After Murphy’s first Maxell Tape ad appearance as the “Blown Away Man” (shown to UK audiences only – the US ad featured a different person as the “Blown Away Man”) and the one dimensional appearance in The Hunger, inevitably the press began to capitalize more on Murphy’s appearance as front man, creating a new focus and limelight that had not been previously encountered. These same magazines soon sought to interview only Murphy, leading to tensions within the camp. The turmoil felt around the time of their third album The Sky’s Gone Out would be just the beginning of the downward spiral for Bauhaus.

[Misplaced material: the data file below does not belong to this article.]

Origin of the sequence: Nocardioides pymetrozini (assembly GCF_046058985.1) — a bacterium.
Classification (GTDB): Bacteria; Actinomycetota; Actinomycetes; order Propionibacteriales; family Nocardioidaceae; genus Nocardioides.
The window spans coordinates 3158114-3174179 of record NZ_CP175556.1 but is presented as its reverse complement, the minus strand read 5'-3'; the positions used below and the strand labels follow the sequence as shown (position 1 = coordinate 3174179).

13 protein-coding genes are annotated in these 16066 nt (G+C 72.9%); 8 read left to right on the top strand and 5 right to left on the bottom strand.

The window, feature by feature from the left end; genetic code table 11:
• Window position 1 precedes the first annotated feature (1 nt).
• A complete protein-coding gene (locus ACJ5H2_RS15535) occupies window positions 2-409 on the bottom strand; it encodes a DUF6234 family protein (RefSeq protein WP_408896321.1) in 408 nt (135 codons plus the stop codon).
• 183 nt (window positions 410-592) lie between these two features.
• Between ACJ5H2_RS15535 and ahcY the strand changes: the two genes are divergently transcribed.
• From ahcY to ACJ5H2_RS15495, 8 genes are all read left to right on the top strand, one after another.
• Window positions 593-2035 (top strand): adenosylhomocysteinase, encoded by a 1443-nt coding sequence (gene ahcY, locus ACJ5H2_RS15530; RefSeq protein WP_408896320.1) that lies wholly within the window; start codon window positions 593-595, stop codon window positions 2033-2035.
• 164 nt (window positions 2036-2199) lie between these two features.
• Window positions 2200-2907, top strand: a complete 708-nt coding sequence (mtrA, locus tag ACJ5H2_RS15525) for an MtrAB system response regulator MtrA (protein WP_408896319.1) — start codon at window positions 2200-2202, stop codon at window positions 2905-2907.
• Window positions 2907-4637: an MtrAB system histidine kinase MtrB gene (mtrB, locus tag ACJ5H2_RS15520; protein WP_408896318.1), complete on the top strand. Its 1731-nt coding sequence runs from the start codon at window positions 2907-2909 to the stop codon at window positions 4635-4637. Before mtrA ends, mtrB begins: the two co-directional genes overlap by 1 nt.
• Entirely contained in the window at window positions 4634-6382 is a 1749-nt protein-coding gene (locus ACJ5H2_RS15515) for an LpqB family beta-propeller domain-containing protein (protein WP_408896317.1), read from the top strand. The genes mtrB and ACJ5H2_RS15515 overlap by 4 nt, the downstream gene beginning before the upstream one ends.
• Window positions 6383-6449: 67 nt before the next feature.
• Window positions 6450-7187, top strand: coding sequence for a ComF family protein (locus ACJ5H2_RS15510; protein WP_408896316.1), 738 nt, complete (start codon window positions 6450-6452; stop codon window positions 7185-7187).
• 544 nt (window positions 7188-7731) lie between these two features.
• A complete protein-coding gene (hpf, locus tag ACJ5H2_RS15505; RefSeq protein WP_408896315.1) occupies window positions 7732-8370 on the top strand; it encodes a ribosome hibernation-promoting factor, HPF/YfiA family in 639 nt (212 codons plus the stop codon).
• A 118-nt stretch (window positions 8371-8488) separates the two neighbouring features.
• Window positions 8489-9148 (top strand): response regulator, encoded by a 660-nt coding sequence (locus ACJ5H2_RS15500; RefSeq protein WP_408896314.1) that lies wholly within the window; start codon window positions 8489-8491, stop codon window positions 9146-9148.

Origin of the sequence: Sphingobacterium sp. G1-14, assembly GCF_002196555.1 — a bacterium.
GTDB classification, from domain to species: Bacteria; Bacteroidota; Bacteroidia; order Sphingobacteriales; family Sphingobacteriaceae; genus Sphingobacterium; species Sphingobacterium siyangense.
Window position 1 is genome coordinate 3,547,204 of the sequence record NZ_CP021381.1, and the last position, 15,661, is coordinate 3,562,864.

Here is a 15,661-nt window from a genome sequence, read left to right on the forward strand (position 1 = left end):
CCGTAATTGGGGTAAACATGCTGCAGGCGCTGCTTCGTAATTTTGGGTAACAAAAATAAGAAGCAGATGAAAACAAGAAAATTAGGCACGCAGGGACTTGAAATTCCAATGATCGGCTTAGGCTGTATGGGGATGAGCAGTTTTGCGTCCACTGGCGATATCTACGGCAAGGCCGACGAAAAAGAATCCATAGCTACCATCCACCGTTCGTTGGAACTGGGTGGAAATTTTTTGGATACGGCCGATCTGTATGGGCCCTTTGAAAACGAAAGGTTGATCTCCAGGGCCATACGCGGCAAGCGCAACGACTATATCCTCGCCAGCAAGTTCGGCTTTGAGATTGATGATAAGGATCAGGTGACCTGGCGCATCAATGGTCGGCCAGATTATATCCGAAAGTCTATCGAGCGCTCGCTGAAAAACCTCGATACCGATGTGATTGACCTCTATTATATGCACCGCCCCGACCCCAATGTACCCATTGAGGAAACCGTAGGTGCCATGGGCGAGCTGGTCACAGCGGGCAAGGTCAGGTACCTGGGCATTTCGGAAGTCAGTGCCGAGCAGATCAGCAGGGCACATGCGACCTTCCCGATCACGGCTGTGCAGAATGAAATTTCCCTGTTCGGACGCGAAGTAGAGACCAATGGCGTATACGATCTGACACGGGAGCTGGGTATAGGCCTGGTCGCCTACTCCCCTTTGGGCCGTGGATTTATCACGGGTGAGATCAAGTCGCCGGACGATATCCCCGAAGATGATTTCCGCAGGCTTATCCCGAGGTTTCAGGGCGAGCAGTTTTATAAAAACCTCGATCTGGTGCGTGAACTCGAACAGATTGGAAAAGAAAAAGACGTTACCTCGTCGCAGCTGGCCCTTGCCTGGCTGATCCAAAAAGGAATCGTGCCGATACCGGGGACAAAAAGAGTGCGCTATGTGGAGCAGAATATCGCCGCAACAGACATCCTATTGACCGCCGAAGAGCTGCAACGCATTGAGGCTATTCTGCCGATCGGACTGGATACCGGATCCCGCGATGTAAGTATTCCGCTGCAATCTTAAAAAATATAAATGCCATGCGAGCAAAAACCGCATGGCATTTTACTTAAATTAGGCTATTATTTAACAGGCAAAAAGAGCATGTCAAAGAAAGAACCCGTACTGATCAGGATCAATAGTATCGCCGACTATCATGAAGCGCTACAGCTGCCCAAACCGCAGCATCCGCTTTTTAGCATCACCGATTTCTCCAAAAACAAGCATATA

During the fall of 1982 the band embarked on a series of tours of both the UK and the US with Beggars Banquet issuing the new album mid-tour. The first 30,000 copies contained a bonus disc, the previously shelved live album Press The Eject And Give Me The Tape (halted by the band at the time fearing it represented a backward progression in terms of musical direction). This document would receive a proper standalone release in December. The Sky’s Gone Out itself faired strongly upon release, reaching a very successful number four in the UK album chart, likely due to the recent TV performances and the strength of their Ziggy Stardust cover.